There are two highly significant elements in this dialogue. The first reminds us that in this segregated arena, the children have sought refuge among the “colored” people. The other is the odd precision in the marking of time: “precisely one-eighteen p.m.” Atticus agrees that they can return to the courthouse to hear the verdict, but he says that they must first go home, with an angry Calpurnia, and eat their supper. She serves them milk, potato salad, and ham, but insists, “You all eat slow,” another reference to time.
When they return to the courthouse, Jem asks, about the jury, “How long have they been out?” Thirty minutes. After more waiting, Jem asks, “What time is it, Reverend?” He answers, “Gettin’ on toward eight.” More waiting. Then “The old courthouse clock suffered its preliminary strain and struck the hour, eight deafening bongs that shook our bones.” And then “When it bonged eleven times I was past feeling: tired from fighting sleep, I allowed myself a short nap against Reverend Sykes’s comfortable arm and shoulder.” More waiting. Scout addresses Jem:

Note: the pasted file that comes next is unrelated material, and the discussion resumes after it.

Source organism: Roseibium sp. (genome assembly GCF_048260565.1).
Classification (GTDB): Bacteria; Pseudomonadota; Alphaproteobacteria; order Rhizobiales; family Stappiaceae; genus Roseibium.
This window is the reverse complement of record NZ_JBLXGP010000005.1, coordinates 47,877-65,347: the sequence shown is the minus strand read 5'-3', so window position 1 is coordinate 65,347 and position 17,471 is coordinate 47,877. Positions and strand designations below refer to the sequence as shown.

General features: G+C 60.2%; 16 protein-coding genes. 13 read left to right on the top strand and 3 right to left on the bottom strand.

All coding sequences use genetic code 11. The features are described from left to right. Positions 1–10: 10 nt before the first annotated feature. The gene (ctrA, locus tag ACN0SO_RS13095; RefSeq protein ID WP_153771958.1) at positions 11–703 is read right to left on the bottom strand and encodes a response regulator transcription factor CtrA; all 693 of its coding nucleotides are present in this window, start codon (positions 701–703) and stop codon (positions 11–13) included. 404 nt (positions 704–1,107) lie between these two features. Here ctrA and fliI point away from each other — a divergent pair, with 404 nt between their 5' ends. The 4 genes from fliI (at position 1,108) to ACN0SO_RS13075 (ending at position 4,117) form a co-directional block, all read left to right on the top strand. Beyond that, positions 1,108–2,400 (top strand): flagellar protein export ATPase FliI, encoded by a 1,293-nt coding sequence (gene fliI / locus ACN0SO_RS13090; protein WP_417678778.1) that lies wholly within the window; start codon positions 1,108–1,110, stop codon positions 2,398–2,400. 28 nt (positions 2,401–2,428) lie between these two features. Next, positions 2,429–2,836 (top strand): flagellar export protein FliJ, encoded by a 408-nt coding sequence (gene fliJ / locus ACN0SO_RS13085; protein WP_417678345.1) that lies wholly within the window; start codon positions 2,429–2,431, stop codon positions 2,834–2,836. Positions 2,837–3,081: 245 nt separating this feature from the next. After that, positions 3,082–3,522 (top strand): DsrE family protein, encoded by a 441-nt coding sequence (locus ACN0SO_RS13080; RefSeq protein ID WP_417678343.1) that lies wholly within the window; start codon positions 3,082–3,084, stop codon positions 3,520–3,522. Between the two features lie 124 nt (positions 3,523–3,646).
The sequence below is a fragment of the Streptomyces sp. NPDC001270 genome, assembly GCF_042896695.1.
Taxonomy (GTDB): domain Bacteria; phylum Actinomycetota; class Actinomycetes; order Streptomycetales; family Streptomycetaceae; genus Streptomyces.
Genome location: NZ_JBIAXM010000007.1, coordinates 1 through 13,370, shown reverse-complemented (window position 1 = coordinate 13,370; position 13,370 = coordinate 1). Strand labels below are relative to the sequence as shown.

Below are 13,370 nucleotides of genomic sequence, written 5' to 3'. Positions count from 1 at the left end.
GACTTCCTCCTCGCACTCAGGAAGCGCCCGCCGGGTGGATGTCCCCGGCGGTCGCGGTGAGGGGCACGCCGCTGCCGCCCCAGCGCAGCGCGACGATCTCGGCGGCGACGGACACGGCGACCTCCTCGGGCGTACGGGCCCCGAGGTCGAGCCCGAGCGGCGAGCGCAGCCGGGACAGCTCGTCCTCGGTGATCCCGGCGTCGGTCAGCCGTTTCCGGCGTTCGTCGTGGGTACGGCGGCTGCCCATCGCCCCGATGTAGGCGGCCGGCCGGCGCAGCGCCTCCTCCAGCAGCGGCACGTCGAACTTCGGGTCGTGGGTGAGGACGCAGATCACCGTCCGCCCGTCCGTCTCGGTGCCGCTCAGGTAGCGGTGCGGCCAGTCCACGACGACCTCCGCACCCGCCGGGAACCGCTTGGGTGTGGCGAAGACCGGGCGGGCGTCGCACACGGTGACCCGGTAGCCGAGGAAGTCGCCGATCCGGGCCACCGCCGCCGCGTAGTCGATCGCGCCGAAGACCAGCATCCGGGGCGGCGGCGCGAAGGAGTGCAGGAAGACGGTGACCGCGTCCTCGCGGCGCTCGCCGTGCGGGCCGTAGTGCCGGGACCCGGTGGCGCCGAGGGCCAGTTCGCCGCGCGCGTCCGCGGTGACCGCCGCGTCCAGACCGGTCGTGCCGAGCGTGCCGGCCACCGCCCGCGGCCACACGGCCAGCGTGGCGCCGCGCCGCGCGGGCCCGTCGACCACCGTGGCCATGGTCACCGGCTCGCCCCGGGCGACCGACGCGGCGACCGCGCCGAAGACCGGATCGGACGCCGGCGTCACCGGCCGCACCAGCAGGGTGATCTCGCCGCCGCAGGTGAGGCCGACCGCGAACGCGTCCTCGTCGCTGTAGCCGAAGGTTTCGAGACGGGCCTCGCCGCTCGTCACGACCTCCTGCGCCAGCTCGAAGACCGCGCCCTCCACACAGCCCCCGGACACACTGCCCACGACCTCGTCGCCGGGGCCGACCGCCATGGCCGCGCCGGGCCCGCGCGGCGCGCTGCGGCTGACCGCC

“Ain’t it a long time?” I asked him.
“Sure is, Scout,” he said happily.
Jem’s assumption is that a long deliberation is a good sign for the defendant.
Just when it feels like the waiting will go on forever, the clerk says:
“This court will come to order,” in a voice that rang with authority, and the heads below us jerked up.
The suspense that extends over six pages is dispelled by action that occurs in less than two pages, in storytelling that is among the most powerful in American history.
What happened after that had a dreamlike quality: in a dream I saw the jury return, moving like underwater swimmers, and Judge Taylor’s voice came from far away and was tiny. I saw something only a lawyer’s child could be expected to see, could be expected to watch for, and it was like watching Atticus walk into the street, raise a rifle to his shoulder and pull the trigger, but watching all the time knowing that the gun was empty.